Joseph Edwin Haeger

Book Review: Where Night Stops by Douglas Light

Joseph Edwin Haeger reviews Where Night Stops by Douglas Light. (Rare Bird Books)

 

I am a big advocate for entertainment that does just that—entertain. The base value of art is to occupy someone’s time in a worthy way, and if a filmmaker, musician, painter, or writer is able to transcend “simply entertaining” then it is a bonus. I say this to employ the idea that not all art needs to have any added -ness to it. Movies like John Wick can exist as examples of a form and genre that are solidly made and don’t require a larger commentary. Douglas Light’s new novel, Where Night Stops, isn’t necessarily saying anything larger—other than we are more apt to take risks while in a state of grief—and that’s okay. Sometimes we deserve to read something for the sheer enjoyment that it brings us.

Where Night Stops is about a newly high school-graduated unnamed narrator that hits the road after his parents die. He takes the Greyhound bus and hitchhikes as far as they will take him and ends up in Seattle, Washington. He doesn’t have a job or any prospects, so he finds himself as a resident at a homeless shelter where he befriends an older man named Ray-Ray. Through this friendship he finds a door into a life of crime and globetrotting. The structure is non-linear, jumping between the main character waiting in Havana, Florida, for an unnamed task—we’re led to believe it’s going to be of the killing variety—and his time working his way up in the underground criminal market. In the beginning, I assumed he had spent the previous few years perfecting his occupation as a hitman, but as the two plots begin to converge it became apparent that the narrator is nothing more than a glorified delivery boy.

The first half of the novel moves swimmingly and the motivations make sense. The narrator starts making small handoffs and pick-ups due to his monetary and emotional desperation. He gets into the crime game to begin with because he is too proud to continue living in the homeless shelter, but he stays in because the thrill of the missions gets his adrenaline pumping. During these parts of the novel we are introduced to characters who stick around for a few pages and then quietly drift away. It reminded me of moments in The Road or Into the Wild. These characters the narrator finds himself connecting with are fully-formed and intriguing and could have their own novels, but we get these small snapshots into their lives. It might sound like this is a negative, but the way Light is able to give a concise image of these people in such a short period of time is a good example of his skill. We’re not missing anything here because they are bringing all they need to the larger story and helping move the narrator along in his own personal journey.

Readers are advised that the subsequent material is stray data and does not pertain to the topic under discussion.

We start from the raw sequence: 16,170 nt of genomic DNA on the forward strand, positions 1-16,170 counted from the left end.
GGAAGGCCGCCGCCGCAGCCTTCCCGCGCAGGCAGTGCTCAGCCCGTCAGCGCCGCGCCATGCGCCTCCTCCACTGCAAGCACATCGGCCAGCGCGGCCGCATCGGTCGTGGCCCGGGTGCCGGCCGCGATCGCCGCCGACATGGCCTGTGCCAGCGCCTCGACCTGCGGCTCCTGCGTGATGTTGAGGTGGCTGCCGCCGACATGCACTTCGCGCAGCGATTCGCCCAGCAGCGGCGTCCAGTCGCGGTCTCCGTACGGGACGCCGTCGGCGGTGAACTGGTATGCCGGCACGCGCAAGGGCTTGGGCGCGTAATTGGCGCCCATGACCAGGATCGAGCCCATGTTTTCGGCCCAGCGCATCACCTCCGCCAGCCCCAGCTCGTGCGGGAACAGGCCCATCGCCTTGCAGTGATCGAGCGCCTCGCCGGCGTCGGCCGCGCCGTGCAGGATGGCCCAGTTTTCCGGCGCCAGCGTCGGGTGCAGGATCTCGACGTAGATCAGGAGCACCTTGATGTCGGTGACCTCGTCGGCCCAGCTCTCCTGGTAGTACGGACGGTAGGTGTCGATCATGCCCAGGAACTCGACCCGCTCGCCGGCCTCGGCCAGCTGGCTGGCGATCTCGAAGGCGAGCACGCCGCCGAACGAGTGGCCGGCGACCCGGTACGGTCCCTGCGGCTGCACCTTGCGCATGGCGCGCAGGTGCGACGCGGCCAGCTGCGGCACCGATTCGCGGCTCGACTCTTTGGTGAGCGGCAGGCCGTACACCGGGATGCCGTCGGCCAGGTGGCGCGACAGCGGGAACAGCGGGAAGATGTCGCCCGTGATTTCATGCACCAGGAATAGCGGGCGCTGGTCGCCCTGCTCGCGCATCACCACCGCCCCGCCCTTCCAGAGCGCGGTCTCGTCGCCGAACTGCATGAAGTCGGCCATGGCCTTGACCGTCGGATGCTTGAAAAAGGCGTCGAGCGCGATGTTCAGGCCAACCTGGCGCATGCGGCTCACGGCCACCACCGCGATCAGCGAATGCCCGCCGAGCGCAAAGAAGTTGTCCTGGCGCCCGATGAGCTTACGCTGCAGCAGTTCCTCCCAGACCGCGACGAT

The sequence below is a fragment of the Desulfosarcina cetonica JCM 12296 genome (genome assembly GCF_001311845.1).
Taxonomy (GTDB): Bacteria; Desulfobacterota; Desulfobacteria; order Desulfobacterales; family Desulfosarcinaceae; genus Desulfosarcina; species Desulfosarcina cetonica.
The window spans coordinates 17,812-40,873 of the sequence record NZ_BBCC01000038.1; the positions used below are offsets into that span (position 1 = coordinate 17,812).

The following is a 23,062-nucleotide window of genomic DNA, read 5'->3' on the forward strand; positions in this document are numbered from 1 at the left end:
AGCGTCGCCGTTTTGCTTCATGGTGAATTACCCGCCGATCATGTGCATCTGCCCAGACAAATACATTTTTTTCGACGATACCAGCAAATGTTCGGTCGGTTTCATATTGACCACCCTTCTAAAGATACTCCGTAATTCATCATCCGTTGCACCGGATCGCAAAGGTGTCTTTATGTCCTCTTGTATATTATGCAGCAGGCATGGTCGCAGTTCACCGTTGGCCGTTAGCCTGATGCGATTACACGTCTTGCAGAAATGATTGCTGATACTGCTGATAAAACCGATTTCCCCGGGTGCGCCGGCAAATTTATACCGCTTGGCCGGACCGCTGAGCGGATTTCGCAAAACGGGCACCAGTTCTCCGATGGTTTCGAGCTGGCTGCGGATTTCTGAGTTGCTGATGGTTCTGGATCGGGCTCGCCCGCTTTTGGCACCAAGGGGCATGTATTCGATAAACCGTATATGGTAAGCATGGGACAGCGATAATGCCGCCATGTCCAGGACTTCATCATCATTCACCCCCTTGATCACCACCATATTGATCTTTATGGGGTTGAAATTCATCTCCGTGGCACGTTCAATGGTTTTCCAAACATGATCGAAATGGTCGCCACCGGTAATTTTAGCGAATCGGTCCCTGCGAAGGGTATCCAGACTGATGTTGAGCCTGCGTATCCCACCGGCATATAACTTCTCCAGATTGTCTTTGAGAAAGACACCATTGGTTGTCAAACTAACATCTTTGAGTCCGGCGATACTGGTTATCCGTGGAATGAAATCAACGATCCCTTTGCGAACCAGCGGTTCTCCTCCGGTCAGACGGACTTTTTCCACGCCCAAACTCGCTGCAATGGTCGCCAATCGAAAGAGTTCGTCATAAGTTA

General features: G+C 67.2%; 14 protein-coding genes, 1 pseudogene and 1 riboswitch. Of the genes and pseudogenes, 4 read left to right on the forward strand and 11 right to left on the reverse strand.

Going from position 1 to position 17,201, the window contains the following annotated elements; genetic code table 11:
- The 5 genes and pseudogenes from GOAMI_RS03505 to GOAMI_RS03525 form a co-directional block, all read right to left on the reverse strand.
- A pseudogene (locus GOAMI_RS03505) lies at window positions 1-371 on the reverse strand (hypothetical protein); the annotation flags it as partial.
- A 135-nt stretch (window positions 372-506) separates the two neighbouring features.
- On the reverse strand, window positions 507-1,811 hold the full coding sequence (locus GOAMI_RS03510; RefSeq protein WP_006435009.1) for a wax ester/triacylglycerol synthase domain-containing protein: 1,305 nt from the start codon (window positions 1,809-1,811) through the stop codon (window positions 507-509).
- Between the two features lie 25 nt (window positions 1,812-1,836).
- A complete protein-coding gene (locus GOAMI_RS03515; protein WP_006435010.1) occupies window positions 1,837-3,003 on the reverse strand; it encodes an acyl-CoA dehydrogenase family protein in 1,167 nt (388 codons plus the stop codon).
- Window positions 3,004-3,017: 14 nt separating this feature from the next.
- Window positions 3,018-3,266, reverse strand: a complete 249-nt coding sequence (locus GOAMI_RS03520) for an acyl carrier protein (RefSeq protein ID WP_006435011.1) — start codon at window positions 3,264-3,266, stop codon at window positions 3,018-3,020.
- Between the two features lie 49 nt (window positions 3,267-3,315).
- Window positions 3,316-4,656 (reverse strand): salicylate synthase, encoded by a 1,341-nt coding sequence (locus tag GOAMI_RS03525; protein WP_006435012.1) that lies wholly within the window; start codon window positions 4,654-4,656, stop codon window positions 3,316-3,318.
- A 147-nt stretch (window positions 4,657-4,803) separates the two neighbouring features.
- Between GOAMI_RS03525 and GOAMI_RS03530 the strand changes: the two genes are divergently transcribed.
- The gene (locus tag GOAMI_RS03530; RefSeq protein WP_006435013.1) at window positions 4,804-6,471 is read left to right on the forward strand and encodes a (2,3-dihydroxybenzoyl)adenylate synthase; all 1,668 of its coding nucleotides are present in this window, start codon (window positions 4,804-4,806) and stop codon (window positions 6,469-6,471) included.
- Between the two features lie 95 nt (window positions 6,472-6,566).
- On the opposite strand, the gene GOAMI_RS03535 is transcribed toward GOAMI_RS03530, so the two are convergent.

Douglas Light’s new novel, Where Night Stops, isn’t necessarily saying anything larger—other than we are more apt to take risks while in a state of grief—and that’s okay. Sometimes we deserve to read something for the sheer enjoyment that it brings us.

 

Since this is a contemporary noir, mystery plays a large part in the forward progression of the story. The closer we get to the end and the more the past begins to catch up to the present we get a fuller picture of the narrator’s job. Halfway through the novel, the ambiguous nature in which his job is described starts to stale—because one would think that if someone is flying all over the world he’d be doing something larger than handing an envelope to a guy in a coffee shop and then flying back to the States. As the end of the book started to form, the more certain I was that there was nothing more to the narrator’s job. All he did was make deliveries, and even though I could buy the paranoia involved, I wasn’t able to quite buy into the idea that he was making so much money that he could pick up and move to an entirely different city at the drop of a hat. I didn’t believe someone would be employing him and sending him on international flights to hand someone a stack of photographs. The further I got into the book, the more unstable this idea became to me until it essentially toppled under its own weight.

Douglas Light is a talented writer, there’s no doubt about that. The characters he was able to weave into this story all felt real and compelling. In the end, I’m happy to have read Where Night Stops because we see amazing character sketches, but unfortunately it doesn’t feel like it goes much beyond that. The plot of the book seemed like Light wanted to go nuts with an international espionage book but wasn’t able to quite get there. The tropes and stakes were present, but the actions leading the characters there fell short. He bought us a ticket, but he couldn’t take us on the ride.

 

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Joseph Edwin Haeger

Joseph Edwin Haeger is the author of Learn to Swim (University of Hell Press, 2015). His writing has appeared in The Pacific NW Inlander, RiverLit, Hippocampus Magazine, and others. He lives in Spokane, Washington with his wife and son.

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